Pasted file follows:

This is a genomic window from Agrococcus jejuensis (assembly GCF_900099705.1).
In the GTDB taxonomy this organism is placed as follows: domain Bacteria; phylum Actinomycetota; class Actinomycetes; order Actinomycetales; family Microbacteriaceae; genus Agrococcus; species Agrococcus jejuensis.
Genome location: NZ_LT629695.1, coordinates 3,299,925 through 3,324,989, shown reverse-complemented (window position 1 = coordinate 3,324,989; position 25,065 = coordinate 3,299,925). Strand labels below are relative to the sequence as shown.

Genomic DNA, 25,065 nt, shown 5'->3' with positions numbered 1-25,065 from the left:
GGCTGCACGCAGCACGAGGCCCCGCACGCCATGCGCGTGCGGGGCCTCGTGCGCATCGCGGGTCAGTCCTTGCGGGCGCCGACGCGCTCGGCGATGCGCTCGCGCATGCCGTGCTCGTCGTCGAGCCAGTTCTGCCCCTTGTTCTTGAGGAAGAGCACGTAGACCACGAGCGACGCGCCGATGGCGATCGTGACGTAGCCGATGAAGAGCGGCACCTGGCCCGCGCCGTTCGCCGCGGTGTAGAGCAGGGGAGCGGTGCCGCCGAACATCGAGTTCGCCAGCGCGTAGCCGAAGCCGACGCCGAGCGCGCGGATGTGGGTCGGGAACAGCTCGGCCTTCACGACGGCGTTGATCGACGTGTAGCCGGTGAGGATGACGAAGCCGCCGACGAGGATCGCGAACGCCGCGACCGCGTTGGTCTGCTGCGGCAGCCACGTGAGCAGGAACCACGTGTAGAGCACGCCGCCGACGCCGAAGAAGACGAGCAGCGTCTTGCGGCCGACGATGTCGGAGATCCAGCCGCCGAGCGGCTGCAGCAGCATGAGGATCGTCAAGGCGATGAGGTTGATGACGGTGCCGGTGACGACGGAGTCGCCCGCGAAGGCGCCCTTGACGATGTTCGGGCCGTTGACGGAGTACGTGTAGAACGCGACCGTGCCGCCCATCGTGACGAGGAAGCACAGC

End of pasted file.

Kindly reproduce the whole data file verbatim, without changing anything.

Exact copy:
This is a genomic window from Agrococcus jejuensis (assembly GCF_900099705.1).
In the GTDB taxonomy this organism is placed as follows: domain Bacteria; phylum Actinomycetota; class Actinomycetes; order Actinomycetales; family Microbacteriaceae; genus Agrococcus; species Agrococcus jejuensis.
Genome location: NZ_LT629695.1, coordinates 3,299,925 through 3,324,989, shown reverse-complemented (window position 1 = coordinate 3,324,989; position 25,065 = coordinate 3,299,925). Strand labels below are relative to the sequence as shown.

Genomic DNA, 25,065 nt, shown 5'->3' with positions numbered 1-25,065 from the left:
GGCTGCACGCAGCACGAGGCCCCGCACGCCATGCGCGTGCGGGGCCTCGTGCGCATCGCGGGTCAGTCCTTGCGGGCGCCGACGCGCTCGGCGATGCGCTCGCGCATGCCGTGCTCGTCGTCGAGCCAGTTCTGCCCCTTGTTCTTGAGGAAGAGCACGTAGACCACGAGCGACGCGCCGATGGCGATCGTGACGTAGCCGATGAAGAGCGGCACCTGGCCCGCGCCGTTCGCCGCGGTGTAGAGCAGGGGAGCGGTGCCGCCGAACATCGAGTTCGCCAGCGCGTAGCCGAAGCCGACGCCGAGCGCGCGGATGTGGGTCGGGAACAGCTCGGCCTTCACGACGGCGTTGATCGACGTGTAGCCGGTGAGGATGACGAAGCCGCCGACGAGGATCGCGAACGCCGCGACCGCGTTGGTCTGCTGCGGCAGCCACGTGAGCAGGAACCACGTGTAGAGCACGCCGCCGACGCCGAAGAAGACGAGCAGCGTCTTGCGGCCGACGATGTCGGAGATCCAGCCGCCGAGCGGCTGCAGCAGCATGAGGATCGTCAAGGCGATGAGGTTGATGACGGTGCCGGTGACGACGGAGTCGCCCGCGAAGGCGCCCTTGACGATGTTCGGGCCGTTGACGGAGTACGTGTAGAACGCGACCGTGCCGCCCATCGTGACGAGGAAGCACAGC